Audit regulators in the United Kingdom have taken off the gloves in their assessment of audit quality among the major firms, especially the Big 4.
The U.K. Financial Reporting Council issued inspection reports on all the major firms assailing them for a decline in audit quality and calling for swift, significant improvement to achieve regulatory targets. The report even singles out KPMG as turning out “an unacceptable deterioration in quality.”
Across the eight largest firms, including the Big 4, the FRC says its 2017-2018 inspection cycle identified 72 percent of inspected audits as requiring “no more than limited improvements,” which fell from 78 percent in the prior year. Among audits of larger companies, the top 350 companies listed on the Financial Times Stock Exchange, the FRC says only 73 percent required no more than limited improvements compared with 81 percent the year before.
The FRC says quality fell as a result of “a number of factors,” including a failure on the part of auditors to challenge corporate management, and a failure to exercise appropriate levels of skepticism. The results are especially concerning to the FRC in its review of bank audits, the report says.
“At a time when public trust in business and in audit is in the spotlight, the Big 4 must improve the quality of their audits and do so quickly,” said Stephen Haddrill, CEO of the FRC, in a statement. In addition to challenging management and exercising skepticism, the FRC is looking for more improvement in group audits and in the audit of pension balances, he said. “Firms must strenuously renew their efforts to improve audit quality to meet the legitimate expectation of investors and other stakeholders.”
In terms of specific firm results, the FRC says it found 61 percent of KPMG’s audits to require limited or no improvements compared with 65 percent the year before. Among FTSE 300 audits, the approval rating was only 50 percent compared with 65 percent the prior year. The FRC has set a target rate of 90 percent for all the firms to achieve by its 2018-2019 inspection cycle. “The overall quality of the audits inspected in the year, and indeed the decline in quality over the past five years, is unacceptable and reflects badly on the action taken by the previous leadership, not just on the performance of front line teams,” the FRC wrote in KPMG’s report.
KPMG said the work inspected by the FRC focused on 2016 year-end engagements, which predate corrective measures the firm has since taken. The firm says it initiated in October—when Michelle Hinchliffe assumed her post as head of audit at KPMG in the U.K.—a new “audit quality transformation program.” It includes greater support to engagement teams, increased central monitoring, and new audit partner development approaches.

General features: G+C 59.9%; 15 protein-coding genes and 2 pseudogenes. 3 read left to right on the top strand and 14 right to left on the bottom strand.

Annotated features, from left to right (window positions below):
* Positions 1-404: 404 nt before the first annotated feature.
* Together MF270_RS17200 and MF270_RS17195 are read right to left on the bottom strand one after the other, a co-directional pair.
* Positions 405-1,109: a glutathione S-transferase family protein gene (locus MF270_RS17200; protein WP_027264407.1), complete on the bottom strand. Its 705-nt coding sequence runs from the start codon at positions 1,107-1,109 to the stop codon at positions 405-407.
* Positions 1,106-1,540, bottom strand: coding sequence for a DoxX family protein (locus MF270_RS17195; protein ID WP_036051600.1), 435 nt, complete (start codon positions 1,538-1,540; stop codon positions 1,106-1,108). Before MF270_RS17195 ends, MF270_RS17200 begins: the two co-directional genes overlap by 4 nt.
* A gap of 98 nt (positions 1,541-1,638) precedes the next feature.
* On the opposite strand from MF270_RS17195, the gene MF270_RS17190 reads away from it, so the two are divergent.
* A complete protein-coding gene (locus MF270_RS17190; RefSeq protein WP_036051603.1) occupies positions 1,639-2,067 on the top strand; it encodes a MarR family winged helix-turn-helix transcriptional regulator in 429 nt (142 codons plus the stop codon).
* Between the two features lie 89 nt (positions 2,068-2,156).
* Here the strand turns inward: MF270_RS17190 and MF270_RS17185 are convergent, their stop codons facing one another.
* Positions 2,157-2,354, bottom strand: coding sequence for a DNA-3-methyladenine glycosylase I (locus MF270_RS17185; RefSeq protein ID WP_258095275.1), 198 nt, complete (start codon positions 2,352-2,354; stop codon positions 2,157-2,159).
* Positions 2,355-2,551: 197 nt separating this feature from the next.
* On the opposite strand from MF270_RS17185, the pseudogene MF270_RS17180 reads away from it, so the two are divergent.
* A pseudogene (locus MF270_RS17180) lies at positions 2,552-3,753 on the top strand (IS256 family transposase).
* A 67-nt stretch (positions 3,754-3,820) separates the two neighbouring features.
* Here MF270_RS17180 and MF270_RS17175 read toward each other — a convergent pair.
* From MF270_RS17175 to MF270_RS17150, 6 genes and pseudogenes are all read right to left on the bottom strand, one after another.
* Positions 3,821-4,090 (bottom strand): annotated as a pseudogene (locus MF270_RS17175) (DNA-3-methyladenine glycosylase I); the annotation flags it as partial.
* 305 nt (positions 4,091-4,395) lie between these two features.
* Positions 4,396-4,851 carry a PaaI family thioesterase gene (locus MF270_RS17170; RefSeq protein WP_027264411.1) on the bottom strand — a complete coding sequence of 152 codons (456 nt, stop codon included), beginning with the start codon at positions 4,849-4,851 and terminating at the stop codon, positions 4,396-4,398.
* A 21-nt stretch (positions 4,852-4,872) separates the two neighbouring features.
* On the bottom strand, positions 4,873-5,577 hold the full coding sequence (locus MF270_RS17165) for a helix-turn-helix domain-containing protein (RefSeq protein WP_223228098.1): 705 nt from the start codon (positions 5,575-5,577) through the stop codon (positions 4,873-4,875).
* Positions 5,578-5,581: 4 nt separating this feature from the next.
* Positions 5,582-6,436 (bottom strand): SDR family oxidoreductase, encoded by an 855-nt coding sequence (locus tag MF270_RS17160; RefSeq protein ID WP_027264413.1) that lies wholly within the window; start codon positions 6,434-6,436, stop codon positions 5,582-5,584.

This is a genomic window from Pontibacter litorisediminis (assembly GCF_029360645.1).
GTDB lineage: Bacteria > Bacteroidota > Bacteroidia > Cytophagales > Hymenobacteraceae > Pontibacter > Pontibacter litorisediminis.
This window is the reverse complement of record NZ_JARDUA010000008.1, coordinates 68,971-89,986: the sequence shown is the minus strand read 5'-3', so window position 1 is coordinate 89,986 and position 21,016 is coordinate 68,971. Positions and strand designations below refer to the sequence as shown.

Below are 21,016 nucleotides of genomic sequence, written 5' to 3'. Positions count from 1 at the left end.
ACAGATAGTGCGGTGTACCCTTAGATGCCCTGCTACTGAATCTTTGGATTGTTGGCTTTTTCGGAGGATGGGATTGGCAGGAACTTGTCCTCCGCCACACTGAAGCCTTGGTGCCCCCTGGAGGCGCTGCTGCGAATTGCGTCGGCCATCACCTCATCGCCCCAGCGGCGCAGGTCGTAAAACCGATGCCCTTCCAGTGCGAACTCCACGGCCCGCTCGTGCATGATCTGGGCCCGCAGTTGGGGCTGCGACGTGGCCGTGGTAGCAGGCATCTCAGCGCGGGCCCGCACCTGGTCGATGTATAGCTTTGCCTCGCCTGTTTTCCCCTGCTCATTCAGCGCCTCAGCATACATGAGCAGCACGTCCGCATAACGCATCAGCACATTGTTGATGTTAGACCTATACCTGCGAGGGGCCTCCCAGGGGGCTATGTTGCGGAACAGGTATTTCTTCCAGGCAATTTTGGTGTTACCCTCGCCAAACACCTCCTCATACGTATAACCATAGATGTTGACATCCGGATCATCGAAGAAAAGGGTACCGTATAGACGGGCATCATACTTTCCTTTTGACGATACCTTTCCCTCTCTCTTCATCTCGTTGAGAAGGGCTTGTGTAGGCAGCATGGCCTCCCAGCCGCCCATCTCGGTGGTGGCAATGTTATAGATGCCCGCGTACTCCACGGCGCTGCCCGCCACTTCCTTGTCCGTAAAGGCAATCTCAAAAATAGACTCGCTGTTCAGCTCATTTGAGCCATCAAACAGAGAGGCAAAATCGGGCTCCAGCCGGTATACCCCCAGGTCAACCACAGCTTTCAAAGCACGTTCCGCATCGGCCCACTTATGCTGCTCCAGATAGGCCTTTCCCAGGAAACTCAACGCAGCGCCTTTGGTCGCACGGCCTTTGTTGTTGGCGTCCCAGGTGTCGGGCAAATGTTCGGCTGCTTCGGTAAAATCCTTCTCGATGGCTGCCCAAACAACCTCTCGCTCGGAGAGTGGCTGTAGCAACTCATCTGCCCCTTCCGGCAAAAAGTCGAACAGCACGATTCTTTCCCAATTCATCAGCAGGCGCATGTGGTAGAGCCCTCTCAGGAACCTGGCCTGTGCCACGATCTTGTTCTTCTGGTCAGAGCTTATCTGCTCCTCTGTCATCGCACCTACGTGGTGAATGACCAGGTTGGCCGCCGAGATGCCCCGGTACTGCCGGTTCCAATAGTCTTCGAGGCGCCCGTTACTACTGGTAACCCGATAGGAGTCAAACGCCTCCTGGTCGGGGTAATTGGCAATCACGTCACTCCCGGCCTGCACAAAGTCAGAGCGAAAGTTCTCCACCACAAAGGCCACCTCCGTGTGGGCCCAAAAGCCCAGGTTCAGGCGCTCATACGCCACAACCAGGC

“We want all of our audits, regardless of size, to meet the highest standards set by the audit quality review,” said Hinchliffe in a statement. “We cannot and will not be satisfied with these results and, as a firm, we are already working to put this right.”
In the United States, KPMG has also taken it on the chin from the Public Company Accounting Oversight Board, turning out the worst inspection results of the Big 4 firms. KPMG replaced U.S. audit leaders in 2017 when they were accused of gaming the inspection outcomes by using fraudulently obtained confidential inspection information. The PCAOB has not yet published its most recent inspection report for KPMG.
At EY, the FRC gave a passing grade to 67 percent of audits compared with 88 percent the year before. “This is a disappointing outcome in comparison to the progress made in the previous two years,” the FRC said. PwC’s passing grade fell from 93 percent in the 2016-17 inspection cycle to 82 percent in the most recent cycle, and Deloitte’s passing score fell from 78 percent to 76 percent.
Hywel Ball, EY’s UK head of audit, said in a statement the firm is committed to meeting the FRC’s quality targets for 2019. ““We continue to make significant investments in audit quality and established a long-term audit quality program and a dedicated audit quality board in the UK four years ago, which are aligned to the steps we have taken globally,” said Ball. “We continue to invest in new technology, data analytics software and training for our people, as well as performing detailed ‘root cause’ analyses of our best audits and areas identified for improvement.”